It’s the permanent mark of protest.
Demonstrators taking to the streets of Hong Kong in record numbers are also finding a hip way to visualize their dissent — with protest tattoos.
Artists in the city say they have been inundated with requests for ink that includes symbols of outrage, including gas masks, goggles, flags and umbrellas, according to the South China Morning Post.
One popular design manipulates the Chinese characters for “Hong Kong” — which when viewed from the side spell “ga yau,” or “add oil,” a phrase used by protesters to express encouragement.
Graphic designer Kyo Chen, who came up with the protest image, said he was “shocked and moved” to see it becoming permanent on people’s bodies.
Tattooist Zada Lam added to the paper that he has tattooed his own art of an umbrella on “70 to 80” people for free, filling his Instagram feed with photos.
“When I look at it, I feel pride and solidarity,” said one of his clients, calling herself Weeze, who has the design on the top of her right arm.
“It’s in the place I touch with my left hand when I’m shocked or moved by something,” said the 36-year-old charity worker.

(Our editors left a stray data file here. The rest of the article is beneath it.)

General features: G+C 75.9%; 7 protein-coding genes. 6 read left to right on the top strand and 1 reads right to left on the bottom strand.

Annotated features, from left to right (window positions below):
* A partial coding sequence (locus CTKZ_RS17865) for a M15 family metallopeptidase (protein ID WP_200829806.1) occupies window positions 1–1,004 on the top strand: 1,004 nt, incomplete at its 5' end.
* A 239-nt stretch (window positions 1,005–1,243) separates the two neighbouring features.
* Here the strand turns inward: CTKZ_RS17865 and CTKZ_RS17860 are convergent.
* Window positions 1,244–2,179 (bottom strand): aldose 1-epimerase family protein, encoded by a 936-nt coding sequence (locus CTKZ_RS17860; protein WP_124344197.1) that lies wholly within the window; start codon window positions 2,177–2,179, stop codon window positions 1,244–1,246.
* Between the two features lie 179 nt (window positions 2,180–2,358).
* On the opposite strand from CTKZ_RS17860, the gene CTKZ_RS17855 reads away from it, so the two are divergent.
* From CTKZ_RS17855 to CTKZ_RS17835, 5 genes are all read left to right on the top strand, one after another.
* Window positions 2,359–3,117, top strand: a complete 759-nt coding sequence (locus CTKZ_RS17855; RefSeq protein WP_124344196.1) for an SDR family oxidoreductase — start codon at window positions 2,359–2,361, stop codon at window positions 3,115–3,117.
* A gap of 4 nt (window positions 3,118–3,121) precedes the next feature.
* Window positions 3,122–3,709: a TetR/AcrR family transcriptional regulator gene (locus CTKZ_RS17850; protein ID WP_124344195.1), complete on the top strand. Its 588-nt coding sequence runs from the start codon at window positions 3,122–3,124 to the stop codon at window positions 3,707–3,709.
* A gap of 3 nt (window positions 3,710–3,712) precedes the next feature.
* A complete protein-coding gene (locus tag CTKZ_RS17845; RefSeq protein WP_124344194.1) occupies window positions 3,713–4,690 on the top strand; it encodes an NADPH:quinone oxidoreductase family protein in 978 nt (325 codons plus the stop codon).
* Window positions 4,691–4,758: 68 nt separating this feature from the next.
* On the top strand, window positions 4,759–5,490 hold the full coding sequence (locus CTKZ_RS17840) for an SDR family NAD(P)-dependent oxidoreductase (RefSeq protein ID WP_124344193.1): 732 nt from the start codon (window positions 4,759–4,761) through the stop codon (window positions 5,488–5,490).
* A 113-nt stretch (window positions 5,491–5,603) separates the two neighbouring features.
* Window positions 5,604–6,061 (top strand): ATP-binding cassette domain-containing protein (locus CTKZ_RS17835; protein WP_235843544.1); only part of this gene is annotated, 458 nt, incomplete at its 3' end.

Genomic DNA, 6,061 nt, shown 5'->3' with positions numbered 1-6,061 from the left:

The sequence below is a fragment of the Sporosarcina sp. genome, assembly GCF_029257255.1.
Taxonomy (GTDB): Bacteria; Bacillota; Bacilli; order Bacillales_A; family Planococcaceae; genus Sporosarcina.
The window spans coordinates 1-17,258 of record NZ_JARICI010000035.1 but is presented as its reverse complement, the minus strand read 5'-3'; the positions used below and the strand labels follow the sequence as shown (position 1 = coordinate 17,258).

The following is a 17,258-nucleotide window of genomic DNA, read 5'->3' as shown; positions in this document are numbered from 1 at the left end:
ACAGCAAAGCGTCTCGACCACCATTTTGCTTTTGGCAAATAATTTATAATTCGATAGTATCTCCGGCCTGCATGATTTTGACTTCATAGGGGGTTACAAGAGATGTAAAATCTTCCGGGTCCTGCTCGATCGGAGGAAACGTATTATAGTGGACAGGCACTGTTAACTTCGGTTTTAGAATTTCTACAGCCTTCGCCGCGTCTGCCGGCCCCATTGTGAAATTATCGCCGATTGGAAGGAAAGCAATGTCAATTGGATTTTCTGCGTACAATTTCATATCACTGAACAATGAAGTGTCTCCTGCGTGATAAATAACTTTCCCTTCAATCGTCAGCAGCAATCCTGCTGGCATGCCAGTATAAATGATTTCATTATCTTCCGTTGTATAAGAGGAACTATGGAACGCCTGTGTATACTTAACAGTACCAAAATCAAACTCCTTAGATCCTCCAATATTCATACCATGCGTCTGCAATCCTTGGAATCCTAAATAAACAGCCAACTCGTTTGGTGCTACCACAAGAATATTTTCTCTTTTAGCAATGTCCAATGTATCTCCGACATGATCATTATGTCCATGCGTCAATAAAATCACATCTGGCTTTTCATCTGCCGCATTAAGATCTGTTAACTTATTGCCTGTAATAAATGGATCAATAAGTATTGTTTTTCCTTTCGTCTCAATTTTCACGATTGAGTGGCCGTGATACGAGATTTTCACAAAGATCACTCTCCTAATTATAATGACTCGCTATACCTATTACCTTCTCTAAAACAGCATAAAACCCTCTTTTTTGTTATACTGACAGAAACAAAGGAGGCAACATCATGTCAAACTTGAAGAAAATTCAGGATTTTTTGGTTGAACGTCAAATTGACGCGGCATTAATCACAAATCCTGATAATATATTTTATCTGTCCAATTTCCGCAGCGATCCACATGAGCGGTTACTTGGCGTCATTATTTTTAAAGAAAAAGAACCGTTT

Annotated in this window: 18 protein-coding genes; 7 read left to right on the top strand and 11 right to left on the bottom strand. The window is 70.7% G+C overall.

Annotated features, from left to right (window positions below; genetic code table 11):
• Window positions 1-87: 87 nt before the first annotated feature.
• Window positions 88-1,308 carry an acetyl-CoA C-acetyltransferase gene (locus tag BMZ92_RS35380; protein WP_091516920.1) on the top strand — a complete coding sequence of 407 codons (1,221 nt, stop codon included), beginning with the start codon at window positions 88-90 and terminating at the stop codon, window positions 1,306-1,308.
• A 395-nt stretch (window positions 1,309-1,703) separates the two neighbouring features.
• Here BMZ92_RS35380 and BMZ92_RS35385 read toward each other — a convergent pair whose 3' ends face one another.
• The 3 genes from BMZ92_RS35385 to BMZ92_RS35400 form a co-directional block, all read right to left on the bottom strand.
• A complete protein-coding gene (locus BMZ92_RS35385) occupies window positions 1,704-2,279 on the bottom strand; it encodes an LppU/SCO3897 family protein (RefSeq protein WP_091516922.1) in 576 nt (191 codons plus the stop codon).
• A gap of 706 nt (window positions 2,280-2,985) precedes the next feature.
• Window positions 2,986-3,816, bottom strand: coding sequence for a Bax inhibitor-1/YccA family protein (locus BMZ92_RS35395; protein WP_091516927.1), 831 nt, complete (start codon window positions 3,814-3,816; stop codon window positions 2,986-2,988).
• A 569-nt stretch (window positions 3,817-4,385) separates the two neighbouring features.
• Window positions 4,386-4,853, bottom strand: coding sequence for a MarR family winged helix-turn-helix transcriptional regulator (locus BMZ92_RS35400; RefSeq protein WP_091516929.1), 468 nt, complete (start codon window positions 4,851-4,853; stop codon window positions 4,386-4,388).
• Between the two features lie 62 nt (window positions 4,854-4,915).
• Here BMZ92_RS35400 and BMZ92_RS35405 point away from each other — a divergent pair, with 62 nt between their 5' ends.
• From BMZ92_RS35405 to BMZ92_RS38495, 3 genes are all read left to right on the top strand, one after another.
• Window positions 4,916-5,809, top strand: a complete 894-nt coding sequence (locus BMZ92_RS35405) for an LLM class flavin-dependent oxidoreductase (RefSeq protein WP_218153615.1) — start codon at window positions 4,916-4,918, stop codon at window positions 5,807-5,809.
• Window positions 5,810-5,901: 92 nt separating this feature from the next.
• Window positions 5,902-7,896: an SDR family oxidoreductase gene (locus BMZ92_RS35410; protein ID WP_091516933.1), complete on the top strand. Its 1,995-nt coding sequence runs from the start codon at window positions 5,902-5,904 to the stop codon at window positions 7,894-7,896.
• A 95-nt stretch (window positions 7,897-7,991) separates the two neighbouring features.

However, she stressed that she was careful to get the ink somewhere it could easily be covered, saying, “It’s just a tattoo, but I didn’t want the attention.”
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Restaurant worker Sage Victor, a 19-year-old man originally from LA, had a tattoo that referenced the “tank man” icon from 1989’s Tiananmen Square atrocity. The term refers to the protester who refused to move when facing down government tanks.
Victor called it a “way for me to remember the struggles Hong Kong has had and the fight it is still going through.”
“I wanted something to remember that passion and drive all these people have for this one place,” he told the paper.
“It represents the idea of never forgetting to fight for what you believe in, as well as the love and pride people have for a city they may not even have been born in.”
Tattooist YC Carl Lee said customers are proud to be further united by the designs.
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“The identity, the sense of belonging, has never been so strong,” he told the paper.